On this date, May 25th of 1862, Stonewall Jackson accomplished a major victory in his Peninsula Campaign by routing the Union forces of General Banks in the First Battle of Winchester, VA.

In consequence of the victory on the 23rdat Front Royal, along with news of Jackson’s multiple advances upon him, General Banks moved his forces down the Shenandoah Valley (to the north) toward Winchester. Harassed along the way at Middletown and Newtown (Stephen’s City), Banks deployed at Winchester to halt the advance. Many Union troops and supplies were captured in this retreat through the valley, to the extent that Banks gained the nickname “Commissary Banks.”

Credit: Map by Hal Jespersen, http://www.posix.com/CW

Jackson’s total command outnumbered Banks by 16,000 to 6,500. The Union center and right lines collapsed under the weight of it all, with troops pulling back through Winchester to Martinsburg … ultimately crossing the Potomac into my current town of Williamsport, MD.

The consequence again of Jackson’s action was to cause a withholding of Union forces from joining McClellan on the Peninsula – as Little Mac was now closing very near to Richmond.

Illustrative of this is a series of telegrams I’ll include here in what I trust is an instructive manner:

On May 24, 1862, President Lincoln wired General McClellan: “In consequence of Gen. Banks’ critical position I have been compelled to suspend Gen. McDowell’s movement to join you. The enemy are making a desperate push upon Harper’s Ferry, and we are trying to throw Fremont’s force & part of McDowell’s in their rear.”  McDowell’s 40,000-man force was in the Fredericksburg area, and half of it would be sent away to the west and northwest.

Here is the May 24th telegram to McDowell: “General Fremont has been ordered by telegraph to move from Franklin on Harrisonburg to relieve General Banks, and capture or destroy Jackson’s and Ewell’s forces. You are instructed, laying aside for the present the movement on Richmond, to put 20,000 men in motion at once for the Shenandoah, moving on the line or in advance of the line of the Manassas Gap railroad. Your object will be to capture the forces of Jackson and Ewell, either in co-operation with General Fremont, or, in case want of supplies or of transportation, interferes with his movements, it is believed that the force which you move will be sufficient to accomplish this object alone. The information thus far received here makes it probable that if the enemy operate actively against General Banks, you will not be able to count upon much assistance from him, but may even have to release him. Reports received this moment are that Banks is fighting with Ewell eight miles from Winchester.” … A. LINCOLN.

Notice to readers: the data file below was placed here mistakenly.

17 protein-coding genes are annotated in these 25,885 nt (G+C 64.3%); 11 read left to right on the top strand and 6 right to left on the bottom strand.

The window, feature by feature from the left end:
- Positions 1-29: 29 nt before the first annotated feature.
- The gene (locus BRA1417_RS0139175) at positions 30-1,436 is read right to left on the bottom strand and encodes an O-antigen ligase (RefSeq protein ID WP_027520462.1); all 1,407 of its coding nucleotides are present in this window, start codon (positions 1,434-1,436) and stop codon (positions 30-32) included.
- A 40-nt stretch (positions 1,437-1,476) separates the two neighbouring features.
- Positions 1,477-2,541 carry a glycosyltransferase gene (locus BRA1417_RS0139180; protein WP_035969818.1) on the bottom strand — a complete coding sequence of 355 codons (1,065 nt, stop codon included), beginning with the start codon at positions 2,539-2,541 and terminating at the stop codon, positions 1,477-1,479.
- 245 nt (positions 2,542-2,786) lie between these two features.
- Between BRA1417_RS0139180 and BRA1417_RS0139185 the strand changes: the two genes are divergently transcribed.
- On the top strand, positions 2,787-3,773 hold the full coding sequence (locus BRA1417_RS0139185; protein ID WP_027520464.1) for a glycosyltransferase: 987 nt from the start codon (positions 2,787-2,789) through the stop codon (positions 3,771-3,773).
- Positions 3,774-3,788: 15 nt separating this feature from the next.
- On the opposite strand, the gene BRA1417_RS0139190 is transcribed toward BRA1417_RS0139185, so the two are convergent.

Here is a 2:00 telegram on May 25th from Lincoln to McClellan: The enemy is moving north in sufficient force to drive General Banks before him-precisely in what force we cannot tell. He is also threatening Leesburg, and Geary, in the Manassas Gap Railroad, from both north and south – in precisely what force we cannot tell. I think the movement is a general and concerted one, such as would not be if he was acting upon the purpose of a very desperate defense of Richmond. I think the time is near when you must either attack Richmond or give up the job and come to the defense of Washington. Let me hear from you instantly.” A. LINCOLN, President.

And finally, in reply, this is the May 25th immediate response from McClellan to LincolnTelegram received. Independently of it, the time is very near when I shall attack Richmond. The object of the movement is probably to prevent re-enforcements being sent to me. All the information obtained from balloons, deserters, prisoners, and contrabands agrees in the statement that the mass of the rebel troops are still in the immediate vicinity of Richmond, ready to defend it. I have no knowledge of Banks’ position and force now what there is at Manassas; therefore cannot form a definite opinion as to the force against him. I have two corps across Chickahominy, within 6 miles of Richmond; the others on this side at other crossing within same distance, and ready to cross when bridges are completed.”

About Randy Buchman

I live in Western Maryland, and among my too many pursuits and hobbies, I regularly feed multiple hungry blogs. I played college baseball, coached championship cross country teams at Williamsport (MD) High School, and have been a sportswriter for various publications and online venues. My main profession is as the lead pastor of a church in Hagerstown called Tri-State Fellowship. And I'm active in Civil War history and work/serve at Antietam National Battlefield with the Antietam Battlefield Guides organization. Occasionally I sleep.

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